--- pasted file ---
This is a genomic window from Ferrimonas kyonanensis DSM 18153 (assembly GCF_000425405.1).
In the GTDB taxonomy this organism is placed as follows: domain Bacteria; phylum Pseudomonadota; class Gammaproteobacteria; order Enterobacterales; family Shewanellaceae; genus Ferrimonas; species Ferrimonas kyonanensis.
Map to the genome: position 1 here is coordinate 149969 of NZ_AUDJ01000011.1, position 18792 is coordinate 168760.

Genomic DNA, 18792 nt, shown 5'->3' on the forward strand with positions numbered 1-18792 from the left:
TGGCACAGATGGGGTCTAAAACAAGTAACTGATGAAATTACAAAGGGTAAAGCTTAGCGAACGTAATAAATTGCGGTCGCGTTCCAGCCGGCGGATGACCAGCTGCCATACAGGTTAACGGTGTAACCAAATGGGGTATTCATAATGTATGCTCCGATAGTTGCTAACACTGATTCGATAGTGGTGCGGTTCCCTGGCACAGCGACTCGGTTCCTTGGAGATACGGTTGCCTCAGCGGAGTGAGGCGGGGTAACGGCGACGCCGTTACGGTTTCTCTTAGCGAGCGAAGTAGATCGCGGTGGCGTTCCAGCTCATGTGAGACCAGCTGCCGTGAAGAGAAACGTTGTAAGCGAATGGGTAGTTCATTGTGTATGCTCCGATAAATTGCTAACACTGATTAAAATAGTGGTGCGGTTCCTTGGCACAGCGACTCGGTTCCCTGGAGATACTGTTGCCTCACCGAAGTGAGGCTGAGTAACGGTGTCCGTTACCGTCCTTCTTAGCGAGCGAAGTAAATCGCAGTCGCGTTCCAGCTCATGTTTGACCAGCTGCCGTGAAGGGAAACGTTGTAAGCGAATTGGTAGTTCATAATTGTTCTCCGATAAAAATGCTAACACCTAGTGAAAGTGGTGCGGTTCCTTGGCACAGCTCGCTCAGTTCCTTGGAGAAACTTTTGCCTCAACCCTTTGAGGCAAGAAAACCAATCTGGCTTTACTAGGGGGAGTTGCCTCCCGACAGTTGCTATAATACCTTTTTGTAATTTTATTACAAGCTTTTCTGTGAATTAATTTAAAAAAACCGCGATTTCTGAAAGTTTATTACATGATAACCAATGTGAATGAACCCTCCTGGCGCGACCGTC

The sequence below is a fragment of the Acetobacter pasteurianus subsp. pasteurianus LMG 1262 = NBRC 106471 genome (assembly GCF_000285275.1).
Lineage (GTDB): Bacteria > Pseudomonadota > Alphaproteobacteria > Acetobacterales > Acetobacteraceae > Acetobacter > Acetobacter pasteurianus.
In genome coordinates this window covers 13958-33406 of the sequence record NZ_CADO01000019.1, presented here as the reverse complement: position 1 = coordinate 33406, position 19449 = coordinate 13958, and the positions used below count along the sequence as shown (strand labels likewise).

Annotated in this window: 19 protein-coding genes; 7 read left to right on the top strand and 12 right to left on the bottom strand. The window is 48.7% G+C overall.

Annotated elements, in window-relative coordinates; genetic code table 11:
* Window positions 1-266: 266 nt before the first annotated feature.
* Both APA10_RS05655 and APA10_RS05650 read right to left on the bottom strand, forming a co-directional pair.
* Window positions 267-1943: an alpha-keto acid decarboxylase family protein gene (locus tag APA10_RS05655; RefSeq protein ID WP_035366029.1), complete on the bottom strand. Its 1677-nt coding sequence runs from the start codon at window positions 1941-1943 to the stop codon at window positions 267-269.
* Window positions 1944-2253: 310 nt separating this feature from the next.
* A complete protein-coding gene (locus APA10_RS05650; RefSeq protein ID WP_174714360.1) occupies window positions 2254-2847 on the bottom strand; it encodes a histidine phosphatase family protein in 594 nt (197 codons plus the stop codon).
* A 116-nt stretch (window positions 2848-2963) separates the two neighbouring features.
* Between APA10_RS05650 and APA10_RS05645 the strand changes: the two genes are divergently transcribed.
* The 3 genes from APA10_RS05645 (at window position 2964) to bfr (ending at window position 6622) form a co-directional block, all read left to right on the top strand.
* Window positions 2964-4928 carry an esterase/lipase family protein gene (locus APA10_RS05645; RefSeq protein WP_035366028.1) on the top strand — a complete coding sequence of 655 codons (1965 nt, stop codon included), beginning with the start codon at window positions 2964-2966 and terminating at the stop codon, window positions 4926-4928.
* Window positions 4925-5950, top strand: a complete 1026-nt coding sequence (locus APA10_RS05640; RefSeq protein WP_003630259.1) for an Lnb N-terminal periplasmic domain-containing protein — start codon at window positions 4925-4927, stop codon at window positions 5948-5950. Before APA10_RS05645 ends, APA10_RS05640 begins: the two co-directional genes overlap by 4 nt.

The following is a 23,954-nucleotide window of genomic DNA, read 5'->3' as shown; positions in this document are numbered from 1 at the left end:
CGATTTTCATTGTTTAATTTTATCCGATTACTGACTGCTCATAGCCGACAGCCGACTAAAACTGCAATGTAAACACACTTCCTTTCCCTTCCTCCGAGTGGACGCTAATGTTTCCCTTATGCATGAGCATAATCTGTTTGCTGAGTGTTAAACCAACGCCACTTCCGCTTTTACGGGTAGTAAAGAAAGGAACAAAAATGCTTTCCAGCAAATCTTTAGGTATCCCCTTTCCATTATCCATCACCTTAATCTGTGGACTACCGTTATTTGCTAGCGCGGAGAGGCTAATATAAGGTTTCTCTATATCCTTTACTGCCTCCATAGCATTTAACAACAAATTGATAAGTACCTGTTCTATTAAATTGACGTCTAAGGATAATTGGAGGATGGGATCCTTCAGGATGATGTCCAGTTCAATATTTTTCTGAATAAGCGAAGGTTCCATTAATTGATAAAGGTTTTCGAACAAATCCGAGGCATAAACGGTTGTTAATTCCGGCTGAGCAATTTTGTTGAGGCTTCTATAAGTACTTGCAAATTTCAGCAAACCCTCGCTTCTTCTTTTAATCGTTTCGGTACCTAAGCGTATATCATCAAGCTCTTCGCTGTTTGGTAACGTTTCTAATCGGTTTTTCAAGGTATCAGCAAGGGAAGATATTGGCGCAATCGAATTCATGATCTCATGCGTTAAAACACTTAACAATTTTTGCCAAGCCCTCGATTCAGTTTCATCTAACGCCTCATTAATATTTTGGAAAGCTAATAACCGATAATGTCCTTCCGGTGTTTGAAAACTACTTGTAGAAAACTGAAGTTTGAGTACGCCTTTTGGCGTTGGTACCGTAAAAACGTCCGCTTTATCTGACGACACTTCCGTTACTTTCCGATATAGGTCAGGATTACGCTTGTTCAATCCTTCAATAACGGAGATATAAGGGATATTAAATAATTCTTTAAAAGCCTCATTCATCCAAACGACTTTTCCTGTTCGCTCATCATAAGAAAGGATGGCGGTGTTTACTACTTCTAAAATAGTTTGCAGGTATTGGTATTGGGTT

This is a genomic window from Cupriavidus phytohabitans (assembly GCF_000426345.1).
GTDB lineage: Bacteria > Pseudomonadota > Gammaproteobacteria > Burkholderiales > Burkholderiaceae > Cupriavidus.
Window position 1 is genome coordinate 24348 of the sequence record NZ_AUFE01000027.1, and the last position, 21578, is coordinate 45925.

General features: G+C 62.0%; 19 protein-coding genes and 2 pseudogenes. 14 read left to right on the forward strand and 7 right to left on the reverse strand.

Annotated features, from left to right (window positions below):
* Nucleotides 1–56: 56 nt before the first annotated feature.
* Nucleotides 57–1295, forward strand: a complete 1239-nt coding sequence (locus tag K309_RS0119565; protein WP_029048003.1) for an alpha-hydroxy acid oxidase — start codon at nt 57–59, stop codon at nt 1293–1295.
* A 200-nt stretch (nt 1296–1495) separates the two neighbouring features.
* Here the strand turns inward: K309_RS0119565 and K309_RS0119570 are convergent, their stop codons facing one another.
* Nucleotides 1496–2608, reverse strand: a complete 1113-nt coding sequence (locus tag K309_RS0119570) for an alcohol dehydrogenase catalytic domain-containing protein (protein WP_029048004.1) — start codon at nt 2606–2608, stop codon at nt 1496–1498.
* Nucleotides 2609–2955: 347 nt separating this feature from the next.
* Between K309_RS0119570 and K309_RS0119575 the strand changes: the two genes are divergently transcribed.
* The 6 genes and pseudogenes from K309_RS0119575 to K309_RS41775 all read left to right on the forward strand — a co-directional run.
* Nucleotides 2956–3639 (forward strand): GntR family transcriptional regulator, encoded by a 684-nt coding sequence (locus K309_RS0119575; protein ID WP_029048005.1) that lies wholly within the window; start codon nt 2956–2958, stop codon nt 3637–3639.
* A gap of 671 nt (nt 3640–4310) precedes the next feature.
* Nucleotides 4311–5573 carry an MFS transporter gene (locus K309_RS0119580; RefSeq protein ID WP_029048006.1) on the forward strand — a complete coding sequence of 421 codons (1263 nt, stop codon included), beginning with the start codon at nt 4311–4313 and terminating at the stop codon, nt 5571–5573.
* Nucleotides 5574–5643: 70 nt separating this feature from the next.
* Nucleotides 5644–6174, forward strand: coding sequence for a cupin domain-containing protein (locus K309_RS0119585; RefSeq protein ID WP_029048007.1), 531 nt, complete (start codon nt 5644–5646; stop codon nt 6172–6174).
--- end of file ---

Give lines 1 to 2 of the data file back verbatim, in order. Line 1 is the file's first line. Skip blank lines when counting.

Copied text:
This is a genomic window from Ferrimonas kyonanensis DSM 18153 (assembly GCF_000425405.1).
In the GTDB taxonomy this organism is placed as follows: domain Bacteria; phylum Pseudomonadota; class Gammaproteobacteria; order Enterobacterales; family Shewanellaceae; genus Ferrimonas; species Ferrimonas kyonanensis.